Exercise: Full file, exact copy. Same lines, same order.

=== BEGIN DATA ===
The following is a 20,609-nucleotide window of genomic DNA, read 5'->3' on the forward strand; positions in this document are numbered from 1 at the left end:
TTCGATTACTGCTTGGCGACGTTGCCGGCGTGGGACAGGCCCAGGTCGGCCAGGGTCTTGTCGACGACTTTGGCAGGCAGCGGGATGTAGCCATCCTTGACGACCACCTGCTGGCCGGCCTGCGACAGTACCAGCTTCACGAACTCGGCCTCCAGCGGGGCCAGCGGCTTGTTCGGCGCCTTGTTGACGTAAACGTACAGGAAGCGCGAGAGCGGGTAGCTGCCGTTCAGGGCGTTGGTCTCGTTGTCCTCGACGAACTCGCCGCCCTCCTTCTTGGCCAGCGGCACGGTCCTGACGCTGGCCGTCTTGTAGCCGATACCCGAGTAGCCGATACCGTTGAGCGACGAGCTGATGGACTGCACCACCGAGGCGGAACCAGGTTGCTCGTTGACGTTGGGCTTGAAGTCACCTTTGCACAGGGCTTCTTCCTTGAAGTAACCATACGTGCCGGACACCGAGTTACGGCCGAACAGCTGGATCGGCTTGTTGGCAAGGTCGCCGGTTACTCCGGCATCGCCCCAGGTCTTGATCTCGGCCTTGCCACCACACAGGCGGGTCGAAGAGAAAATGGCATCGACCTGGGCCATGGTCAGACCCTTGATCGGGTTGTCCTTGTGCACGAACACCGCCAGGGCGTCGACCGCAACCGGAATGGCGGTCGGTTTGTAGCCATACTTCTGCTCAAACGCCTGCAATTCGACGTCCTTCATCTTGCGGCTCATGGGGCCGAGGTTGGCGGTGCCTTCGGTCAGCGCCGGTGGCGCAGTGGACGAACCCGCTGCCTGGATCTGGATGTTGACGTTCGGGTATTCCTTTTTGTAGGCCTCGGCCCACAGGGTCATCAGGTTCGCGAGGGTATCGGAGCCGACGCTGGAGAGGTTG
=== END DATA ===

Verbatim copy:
The following is a 20,609-nucleotide window of genomic DNA, read 5'->3' on the forward strand; positions in this document are numbered from 1 at the left end:
TTCGATTACTGCTTGGCGACGTTGCCGGCGTGGGACAGGCCCAGGTCGGCCAGGGTCTTGTCGACGACTTTGGCAGGCAGCGGGATGTAGCCATCCTTGACGACCACCTGCTGGCCGGCCTGCGACAGTACCAGCTTCACGAACTCGGCCTCCAGCGGGGCCAGCGGCTTGTTCGGCGCCTTGTTGACGTAAACGTACAGGAAGCGCGAGAGCGGGTAGCTGCCGTTCAGGGCGTTGGTCTCGTTGTCCTCGACGAACTCGCCGCCCTCCTTCTTGGCCAGCGGCACGGTCCTGACGCTGGCCGTCTTGTAGCCGATACCCGAGTAGCCGATACCGTTGAGCGACGAGCTGATGGACTGCACCACCGAGGCGGAACCAGGTTGCTCGTTGACGTTGGGCTTGAAGTCACCTTTGCACAGGGCTTCTTCCTTGAAGTAACCATACGTGCCGGACACCGAGTTACGGCCGAACAGCTGGATCGGCTTGTTGGCAAGGTCGCCGGTTACTCCGGCATCGCCCCAGGTCTTGATCTCGGCCTTGCCACCACACAGGCGGGTCGAAGAGAAAATGGCATCGACCTGGGCCATGGTCAGACCCTTGATCGGGTTGTCCTTGTGCACGAACACCGCCAGGGCGTCGACCGCAACCGGAATGGCGGTCGGTTTGTAGCCATACTTCTGCTCAAACGCCTGCAATTCGACGTCCTTCATCTTGCGGCTCATGGGGCCGAGGTTGGCGGTGCCTTCGGTCAGCGCCGGTGGCGCAGTGGACGAACCCGCTGCCTGGATCTGGATGTTGACGTTCGGGTATTCCTTTTTGTAGGCCTCGGCCCACAGGGTCATCAGGTTCGCGAGGGTATCGGAGCCGACGCTGGAGAGGTTG